According to the National Center for Charitable Statistics, there are more than 1.4 million nonprofit organizations in the United States alone. Measuring the success of a nonprofit at achieving its mission is a common practice and at times is needed in order to secure funding. It is important to measure the success of nonprofit organizations in order to improve its performance and ensure accountability. However, there is no standard method used to measure the success of nonprofits since they vary in their size, structure, and mission. A survey conducted by the Social Enterprise program at Harvard Business School found that nonprofit organizations' board members frequently considered performance measurement to be one of their top three concerns.
Performance measurement is not a new concept, but rather an old concept of renewed importance today. In 1943, the International City Management Association published an article on measuring the performance of municipal activities. During the Kennedy administration, systems analysis processes were introduced to the Department of Defense which fueled interest in performance measurement in the federal government. Other agencies began experimenting in performance measurement when the Johnson administration introduced what they called planning-programming-budgeting system (PPB). Eventually more and more state and local governments began using performance measurement to improve their management and budgeting. The use of performance measurement became a common practice in the 1970s with the introduction of new social programs that needed to be assessed. However, interest in performance measurement did dwindle in the 1980s, as people did not perceive benefits of using performance measurements in making decisions. In the 1990s, performance measurement was reenergized as the demands for holding government entities accountable to public increased. A number of resolutions were passed by associations such as the National Academy for Public Administration, urging government to set goals and measure their performance and in 1993, The Government Performance and Results Act was passed by the federal government requiring their agencies to become involved in strategic planning, goal-setting, and performance measurement.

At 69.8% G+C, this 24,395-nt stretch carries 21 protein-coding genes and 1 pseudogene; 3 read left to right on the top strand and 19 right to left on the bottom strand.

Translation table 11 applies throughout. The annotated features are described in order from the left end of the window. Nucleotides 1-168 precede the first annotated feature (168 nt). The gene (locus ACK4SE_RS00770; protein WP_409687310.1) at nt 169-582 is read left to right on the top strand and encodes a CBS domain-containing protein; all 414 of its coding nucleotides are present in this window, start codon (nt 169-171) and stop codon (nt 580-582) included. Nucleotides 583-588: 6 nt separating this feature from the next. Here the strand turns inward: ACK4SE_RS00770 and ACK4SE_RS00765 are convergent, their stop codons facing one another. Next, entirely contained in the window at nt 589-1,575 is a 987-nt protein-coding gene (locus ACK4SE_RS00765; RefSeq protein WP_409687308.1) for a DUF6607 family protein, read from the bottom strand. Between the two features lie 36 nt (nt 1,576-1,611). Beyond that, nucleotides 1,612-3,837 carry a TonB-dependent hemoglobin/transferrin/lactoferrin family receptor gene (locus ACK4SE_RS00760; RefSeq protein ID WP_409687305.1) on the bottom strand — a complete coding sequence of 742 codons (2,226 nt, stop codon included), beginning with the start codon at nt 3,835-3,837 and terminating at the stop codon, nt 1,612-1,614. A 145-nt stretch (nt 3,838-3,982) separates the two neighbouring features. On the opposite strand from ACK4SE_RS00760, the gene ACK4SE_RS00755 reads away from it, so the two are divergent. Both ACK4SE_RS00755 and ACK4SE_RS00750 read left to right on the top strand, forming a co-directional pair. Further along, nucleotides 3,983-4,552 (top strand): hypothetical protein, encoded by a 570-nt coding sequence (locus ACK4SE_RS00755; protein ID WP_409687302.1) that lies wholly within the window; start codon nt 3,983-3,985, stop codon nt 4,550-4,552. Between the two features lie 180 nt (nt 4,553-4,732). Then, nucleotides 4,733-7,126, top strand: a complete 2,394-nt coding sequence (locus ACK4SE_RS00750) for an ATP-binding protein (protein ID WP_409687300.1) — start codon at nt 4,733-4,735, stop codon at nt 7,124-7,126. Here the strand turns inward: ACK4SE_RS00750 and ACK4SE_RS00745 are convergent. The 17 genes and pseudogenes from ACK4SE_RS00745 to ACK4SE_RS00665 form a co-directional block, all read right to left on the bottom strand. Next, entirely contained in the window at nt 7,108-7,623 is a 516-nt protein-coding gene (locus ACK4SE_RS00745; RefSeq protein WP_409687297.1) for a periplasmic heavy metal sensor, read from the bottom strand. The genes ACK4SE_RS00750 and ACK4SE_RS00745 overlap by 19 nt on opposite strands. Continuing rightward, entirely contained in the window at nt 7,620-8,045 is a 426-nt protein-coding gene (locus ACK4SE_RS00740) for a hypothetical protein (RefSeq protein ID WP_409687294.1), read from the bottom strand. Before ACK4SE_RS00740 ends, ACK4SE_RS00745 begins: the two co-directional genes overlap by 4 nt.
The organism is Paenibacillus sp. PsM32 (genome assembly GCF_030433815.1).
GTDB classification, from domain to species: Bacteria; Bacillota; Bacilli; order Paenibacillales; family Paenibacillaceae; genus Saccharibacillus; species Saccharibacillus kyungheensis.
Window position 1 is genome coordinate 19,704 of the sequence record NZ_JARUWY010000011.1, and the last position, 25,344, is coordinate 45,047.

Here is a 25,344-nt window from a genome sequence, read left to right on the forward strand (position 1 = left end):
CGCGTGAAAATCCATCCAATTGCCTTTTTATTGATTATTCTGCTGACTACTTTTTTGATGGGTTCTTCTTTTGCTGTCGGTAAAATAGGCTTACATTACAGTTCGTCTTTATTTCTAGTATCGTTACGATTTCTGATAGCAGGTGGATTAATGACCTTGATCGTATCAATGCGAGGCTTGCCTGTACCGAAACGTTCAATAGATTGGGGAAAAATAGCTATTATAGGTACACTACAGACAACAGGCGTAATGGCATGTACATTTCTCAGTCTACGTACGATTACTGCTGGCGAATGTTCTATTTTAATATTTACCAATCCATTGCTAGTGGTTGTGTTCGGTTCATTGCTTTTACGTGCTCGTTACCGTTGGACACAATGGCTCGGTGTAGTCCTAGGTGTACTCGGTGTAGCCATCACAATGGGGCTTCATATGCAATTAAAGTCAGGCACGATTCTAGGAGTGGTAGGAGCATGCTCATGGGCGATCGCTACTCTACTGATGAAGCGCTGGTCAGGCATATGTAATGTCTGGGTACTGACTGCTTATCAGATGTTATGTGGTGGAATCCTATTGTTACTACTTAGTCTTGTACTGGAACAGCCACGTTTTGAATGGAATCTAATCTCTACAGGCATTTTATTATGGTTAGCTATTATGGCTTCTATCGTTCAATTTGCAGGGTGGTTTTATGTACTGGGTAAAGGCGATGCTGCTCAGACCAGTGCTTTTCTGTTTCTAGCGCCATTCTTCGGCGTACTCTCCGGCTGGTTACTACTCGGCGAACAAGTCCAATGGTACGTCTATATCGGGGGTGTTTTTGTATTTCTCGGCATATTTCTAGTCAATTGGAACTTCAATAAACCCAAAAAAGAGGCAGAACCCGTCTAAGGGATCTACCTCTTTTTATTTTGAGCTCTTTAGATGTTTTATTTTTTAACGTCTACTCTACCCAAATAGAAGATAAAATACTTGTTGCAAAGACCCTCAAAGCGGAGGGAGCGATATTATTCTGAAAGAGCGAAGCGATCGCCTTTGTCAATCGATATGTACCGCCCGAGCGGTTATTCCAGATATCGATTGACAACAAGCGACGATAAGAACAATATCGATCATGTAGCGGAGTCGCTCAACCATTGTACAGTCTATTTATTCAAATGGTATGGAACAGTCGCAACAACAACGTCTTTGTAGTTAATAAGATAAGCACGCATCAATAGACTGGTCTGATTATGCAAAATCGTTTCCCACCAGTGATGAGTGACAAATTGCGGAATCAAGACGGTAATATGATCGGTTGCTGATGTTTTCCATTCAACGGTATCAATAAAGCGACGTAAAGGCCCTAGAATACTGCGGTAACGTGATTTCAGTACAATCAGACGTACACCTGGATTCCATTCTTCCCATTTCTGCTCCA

The Balanced Scorecard "translates an organization's mission and strategy into a comprehensive set of performance measures that provide the framework for a strategic measurement and management system". It was originally made for the private sector to "overcome deficiencies in the financial accounting model".
While it is difficult to assign a financial value to social benefits many nonprofit work to produce, nonprofits feel the need to measure their performance. Social return on investment (SROI) is a form of measurement that can be used by nonprofits. SROI assigns a financial value to charitable activities so that nonprofits can measure their social benefits. For example, the nonprofit Crises employs the SROI method to measure the value of their activities by trying to show how helping the homeless population access education and training has benefits such as creating tax revenue and reducing the cost of welfare.
Evaluating programs can help figure out what works for the organization and what does not. However, evaluation takes time and is costly. Performance Measurement on the other hand is less time-consuming and can provide information in time for day-to-day decisions. While both evaluation and performance measurement are necessary, they each have their own advantages and disadvantages. A detrimental aspect of performance measurement is that the validity of the results can be questioned, and it is not clear as to whether or not positive outcomes were due to a specific program.